9 small things you can do to transform the garment industry


1. Learn how to care properly for your clothes

Last week I attended the first-ever World Ethical Apparel Roundtable (#WEAR2014) held in Toronto. It was a fascinating glimpse into a world and industry that I know little about, although I certainly learned a lot after two days of lectures and panel discussions.

Because the conference was so industry-oriented, I was left thinking about how to apply the information to everyday consumers -- people like you and me who don’t manage garment factories or work as clothing retailers, and may feel as if we don’t have as much influence as those who are active within the industry. And yet, we, as consumers, are ultimately the reason for the existence of these companies, which gives us tremendous power over which direction the garment industry will take in future years.

As the Toronto-based non-profit organization Fashion Takes Action states on its website, “We believe it is important for consumers to understand the Buy It To Vote mentality, and the power that they hold within their wallets. The more consumers demand and pay for ethical, sustainable fashion, the quicker we can get to where we want to be.”

I left the conference ultimately with a great sense of hope. We can do this. We can make the changes necessary to transform an industry that is, in many cases, dangerous to garment workers and hazardous to both consumers and the environment. Alternatives do exist, some of which are based on shopping decisions, but many rely on simple adjustments to the way in which consumers treat their clothes on a daily basis. Here are some ideas for where to start.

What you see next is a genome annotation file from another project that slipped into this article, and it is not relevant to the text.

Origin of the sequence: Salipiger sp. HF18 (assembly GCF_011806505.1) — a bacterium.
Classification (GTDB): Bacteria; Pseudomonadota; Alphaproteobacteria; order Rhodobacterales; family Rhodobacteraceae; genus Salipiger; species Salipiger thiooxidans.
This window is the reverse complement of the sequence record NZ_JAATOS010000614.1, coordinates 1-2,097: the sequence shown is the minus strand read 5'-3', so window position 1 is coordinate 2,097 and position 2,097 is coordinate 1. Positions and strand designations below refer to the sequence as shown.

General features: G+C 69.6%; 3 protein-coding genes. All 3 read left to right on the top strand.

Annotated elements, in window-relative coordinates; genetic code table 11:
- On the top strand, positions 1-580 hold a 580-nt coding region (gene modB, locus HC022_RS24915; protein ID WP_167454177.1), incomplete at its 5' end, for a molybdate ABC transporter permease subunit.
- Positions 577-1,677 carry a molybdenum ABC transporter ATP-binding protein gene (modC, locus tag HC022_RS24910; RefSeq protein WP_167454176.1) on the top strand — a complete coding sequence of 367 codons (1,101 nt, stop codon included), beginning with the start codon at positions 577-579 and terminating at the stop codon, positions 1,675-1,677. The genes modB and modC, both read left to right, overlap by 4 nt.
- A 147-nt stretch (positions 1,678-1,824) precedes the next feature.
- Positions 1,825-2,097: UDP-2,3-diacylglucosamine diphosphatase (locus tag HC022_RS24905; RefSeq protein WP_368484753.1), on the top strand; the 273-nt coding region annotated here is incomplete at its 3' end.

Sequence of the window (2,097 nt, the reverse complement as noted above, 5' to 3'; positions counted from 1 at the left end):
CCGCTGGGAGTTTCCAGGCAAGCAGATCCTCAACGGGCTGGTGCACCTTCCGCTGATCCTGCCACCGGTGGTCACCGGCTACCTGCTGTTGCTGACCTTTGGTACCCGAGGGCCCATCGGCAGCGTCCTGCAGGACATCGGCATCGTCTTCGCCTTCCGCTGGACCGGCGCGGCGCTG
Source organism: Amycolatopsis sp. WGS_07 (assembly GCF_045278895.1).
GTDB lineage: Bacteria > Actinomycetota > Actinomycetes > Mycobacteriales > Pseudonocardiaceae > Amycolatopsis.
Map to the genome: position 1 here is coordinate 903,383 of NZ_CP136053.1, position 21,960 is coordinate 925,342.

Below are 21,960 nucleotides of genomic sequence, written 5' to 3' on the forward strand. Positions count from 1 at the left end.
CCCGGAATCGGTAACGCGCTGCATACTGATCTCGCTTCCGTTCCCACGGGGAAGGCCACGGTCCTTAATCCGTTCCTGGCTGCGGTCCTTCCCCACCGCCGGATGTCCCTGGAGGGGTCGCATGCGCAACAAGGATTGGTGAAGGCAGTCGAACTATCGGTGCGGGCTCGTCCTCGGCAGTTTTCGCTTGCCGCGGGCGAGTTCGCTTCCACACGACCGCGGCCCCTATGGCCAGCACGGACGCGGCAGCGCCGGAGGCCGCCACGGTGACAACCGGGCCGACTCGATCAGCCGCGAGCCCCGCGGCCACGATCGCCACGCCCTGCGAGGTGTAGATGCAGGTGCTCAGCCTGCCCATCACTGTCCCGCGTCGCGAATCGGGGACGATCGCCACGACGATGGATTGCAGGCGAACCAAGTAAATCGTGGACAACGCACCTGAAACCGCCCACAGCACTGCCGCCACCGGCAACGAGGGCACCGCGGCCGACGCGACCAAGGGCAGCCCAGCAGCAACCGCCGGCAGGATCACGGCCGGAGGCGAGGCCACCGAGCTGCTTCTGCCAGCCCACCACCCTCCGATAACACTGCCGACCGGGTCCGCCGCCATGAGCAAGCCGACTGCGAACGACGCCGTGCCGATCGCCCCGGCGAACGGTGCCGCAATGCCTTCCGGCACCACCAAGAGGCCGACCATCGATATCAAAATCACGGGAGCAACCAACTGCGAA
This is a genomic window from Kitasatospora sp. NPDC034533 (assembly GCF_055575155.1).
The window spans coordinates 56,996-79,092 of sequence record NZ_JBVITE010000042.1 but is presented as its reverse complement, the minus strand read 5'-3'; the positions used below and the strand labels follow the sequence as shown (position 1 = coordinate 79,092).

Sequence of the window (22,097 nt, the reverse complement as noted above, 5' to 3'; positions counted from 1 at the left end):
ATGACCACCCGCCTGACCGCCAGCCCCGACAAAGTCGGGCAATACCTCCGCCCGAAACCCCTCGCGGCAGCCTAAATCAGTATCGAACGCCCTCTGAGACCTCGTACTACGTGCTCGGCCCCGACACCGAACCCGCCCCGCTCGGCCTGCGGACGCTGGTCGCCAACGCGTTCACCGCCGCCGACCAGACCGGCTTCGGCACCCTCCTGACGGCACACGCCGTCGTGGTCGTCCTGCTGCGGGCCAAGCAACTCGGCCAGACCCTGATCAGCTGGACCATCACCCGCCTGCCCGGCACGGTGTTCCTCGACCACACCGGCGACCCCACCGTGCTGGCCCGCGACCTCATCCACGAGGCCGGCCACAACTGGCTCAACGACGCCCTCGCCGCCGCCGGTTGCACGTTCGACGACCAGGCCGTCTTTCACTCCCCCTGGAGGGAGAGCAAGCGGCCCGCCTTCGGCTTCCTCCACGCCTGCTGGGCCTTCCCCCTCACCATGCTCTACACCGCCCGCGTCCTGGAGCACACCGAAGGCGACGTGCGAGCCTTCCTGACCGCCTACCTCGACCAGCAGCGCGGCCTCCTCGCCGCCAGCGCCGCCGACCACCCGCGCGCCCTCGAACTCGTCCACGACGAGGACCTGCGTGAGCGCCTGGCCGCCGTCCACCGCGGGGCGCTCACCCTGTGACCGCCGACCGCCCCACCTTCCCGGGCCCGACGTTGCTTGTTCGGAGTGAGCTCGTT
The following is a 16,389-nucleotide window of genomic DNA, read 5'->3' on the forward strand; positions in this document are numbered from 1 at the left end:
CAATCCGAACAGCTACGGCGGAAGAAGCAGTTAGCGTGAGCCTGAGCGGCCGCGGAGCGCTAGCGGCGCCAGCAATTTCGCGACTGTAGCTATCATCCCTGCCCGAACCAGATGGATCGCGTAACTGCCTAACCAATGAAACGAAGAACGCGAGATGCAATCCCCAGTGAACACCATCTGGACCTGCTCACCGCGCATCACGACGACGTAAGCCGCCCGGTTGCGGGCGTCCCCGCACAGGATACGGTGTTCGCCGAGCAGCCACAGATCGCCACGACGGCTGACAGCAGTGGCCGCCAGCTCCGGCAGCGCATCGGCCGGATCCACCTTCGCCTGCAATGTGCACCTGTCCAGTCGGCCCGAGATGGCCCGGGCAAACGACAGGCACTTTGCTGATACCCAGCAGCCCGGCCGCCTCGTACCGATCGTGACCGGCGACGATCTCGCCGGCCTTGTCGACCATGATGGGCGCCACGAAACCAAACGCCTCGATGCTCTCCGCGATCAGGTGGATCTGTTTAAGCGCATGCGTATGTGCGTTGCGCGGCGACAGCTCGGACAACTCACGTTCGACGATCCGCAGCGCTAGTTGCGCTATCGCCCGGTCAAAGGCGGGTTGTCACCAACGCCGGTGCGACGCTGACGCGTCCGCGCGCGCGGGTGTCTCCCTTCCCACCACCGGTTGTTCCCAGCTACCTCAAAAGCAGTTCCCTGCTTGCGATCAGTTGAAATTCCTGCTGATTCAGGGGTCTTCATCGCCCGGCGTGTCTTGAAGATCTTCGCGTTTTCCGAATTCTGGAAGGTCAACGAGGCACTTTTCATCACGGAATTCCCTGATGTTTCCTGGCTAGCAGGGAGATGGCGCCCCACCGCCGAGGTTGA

Clothes can last a very long time, if cared for properly. It’s important to remember that “cold is the new hot” – washing in cold water is just as effective as hot and far more environmentally friendly. It’s also gentler on fabrics, as is hanging out clothes to dry, instead of stuffing them in the dryer. Learning how to mend can salvage many garments and increase their lifespan.

H&M recently launched its Clevercare label initiative, which educates consumers about how to get clean, dry, wrinkle-free clothes in an eco-friendly way.

Read more: http://www.treehugger.com/slideshows/sustainable-fashion/9-small-things-you-can-do-transform-garment-industry/